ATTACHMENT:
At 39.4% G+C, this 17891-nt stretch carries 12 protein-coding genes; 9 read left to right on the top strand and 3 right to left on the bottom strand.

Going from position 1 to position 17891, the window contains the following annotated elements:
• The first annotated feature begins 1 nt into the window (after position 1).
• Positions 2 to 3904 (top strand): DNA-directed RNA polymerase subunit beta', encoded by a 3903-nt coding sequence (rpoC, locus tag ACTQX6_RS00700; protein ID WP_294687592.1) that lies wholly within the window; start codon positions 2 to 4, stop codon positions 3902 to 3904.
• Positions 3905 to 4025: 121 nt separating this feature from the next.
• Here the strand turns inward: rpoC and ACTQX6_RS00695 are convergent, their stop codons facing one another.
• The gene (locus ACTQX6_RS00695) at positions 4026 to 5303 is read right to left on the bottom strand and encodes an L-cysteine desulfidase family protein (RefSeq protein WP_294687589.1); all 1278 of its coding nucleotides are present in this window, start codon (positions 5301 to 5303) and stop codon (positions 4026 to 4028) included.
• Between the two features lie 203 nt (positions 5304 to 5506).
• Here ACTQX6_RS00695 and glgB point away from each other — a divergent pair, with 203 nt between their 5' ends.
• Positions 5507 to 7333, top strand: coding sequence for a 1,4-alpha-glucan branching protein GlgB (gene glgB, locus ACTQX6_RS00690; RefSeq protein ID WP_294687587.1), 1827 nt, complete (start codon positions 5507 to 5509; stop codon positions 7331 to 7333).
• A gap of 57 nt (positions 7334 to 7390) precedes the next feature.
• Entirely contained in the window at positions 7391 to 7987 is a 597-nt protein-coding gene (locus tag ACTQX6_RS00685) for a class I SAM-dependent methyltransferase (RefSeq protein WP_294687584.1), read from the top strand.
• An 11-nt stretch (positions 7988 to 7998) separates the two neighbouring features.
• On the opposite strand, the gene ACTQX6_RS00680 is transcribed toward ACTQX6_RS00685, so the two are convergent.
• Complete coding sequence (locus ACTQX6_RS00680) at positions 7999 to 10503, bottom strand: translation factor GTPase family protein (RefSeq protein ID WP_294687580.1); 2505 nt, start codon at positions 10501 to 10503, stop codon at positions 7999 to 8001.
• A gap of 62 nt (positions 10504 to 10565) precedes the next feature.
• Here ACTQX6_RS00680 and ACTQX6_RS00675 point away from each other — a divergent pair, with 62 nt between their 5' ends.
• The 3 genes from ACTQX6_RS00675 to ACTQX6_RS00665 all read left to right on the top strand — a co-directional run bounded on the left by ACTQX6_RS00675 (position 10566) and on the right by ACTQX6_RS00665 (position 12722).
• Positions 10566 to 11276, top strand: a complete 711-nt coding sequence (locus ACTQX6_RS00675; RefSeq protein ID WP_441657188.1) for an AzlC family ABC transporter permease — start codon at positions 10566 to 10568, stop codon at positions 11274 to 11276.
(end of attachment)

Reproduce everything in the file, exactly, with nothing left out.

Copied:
At 39.4% G+C, this 17891-nt stretch carries 12 protein-coding genes; 9 read left to right on the top strand and 3 right to left on the bottom strand.

Going from position 1 to position 17891, the window contains the following annotated elements:
• The first annotated feature begins 1 nt into the window (after position 1).
• Positions 2 to 3904 (top strand): DNA-directed RNA polymerase subunit beta', encoded by a 3903-nt coding sequence (rpoC, locus tag ACTQX6_RS00700; protein ID WP_294687592.1) that lies wholly within the window; start codon positions 2 to 4, stop codon positions 3902 to 3904.
• Positions 3905 to 4025: 121 nt separating this feature from the next.
• Here the strand turns inward: rpoC and ACTQX6_RS00695 are convergent, their stop codons facing one another.
• The gene (locus ACTQX6_RS00695) at positions 4026 to 5303 is read right to left on the bottom strand and encodes an L-cysteine desulfidase family protein (RefSeq protein WP_294687589.1); all 1278 of its coding nucleotides are present in this window, start codon (positions 5301 to 5303) and stop codon (positions 4026 to 4028) included.
• Between the two features lie 203 nt (positions 5304 to 5506).
• Here ACTQX6_RS00695 and glgB point away from each other — a divergent pair, with 203 nt between their 5' ends.
• Positions 5507 to 7333, top strand: coding sequence for a 1,4-alpha-glucan branching protein GlgB (gene glgB, locus ACTQX6_RS00690; RefSeq protein ID WP_294687587.1), 1827 nt, complete (start codon positions 5507 to 5509; stop codon positions 7331 to 7333).
• A gap of 57 nt (positions 7334 to 7390) precedes the next feature.
• Entirely contained in the window at positions 7391 to 7987 is a 597-nt protein-coding gene (locus tag ACTQX6_RS00685) for a class I SAM-dependent methyltransferase (RefSeq protein WP_294687584.1), read from the top strand.
• An 11-nt stretch (positions 7988 to 7998) separates the two neighbouring features.
• On the opposite strand, the gene ACTQX6_RS00680 is transcribed toward ACTQX6_RS00685, so the two are convergent.
• Complete coding sequence (locus ACTQX6_RS00680) at positions 7999 to 10503, bottom strand: translation factor GTPase family protein (RefSeq protein ID WP_294687580.1); 2505 nt, start codon at positions 10501 to 10503, stop codon at positions 7999 to 8001.
• A gap of 62 nt (positions 10504 to 10565) precedes the next feature.
• Here ACTQX6_RS00680 and ACTQX6_RS00675 point away from each other — a divergent pair, with 62 nt between their 5' ends.
• The 3 genes from ACTQX6_RS00675 to ACTQX6_RS00665 all read left to right on the top strand — a co-directional run bounded on the left by ACTQX6_RS00675 (position 10566) and on the right by ACTQX6_RS00665 (position 12722).
• Positions 10566 to 11276, top strand: a complete 711-nt coding sequence (locus ACTQX6_RS00675; RefSeq protein ID WP_441657188.1) for an AzlC family ABC transporter permease — start codon at positions 10566 to 10568, stop codon at positions 11274 to 11276.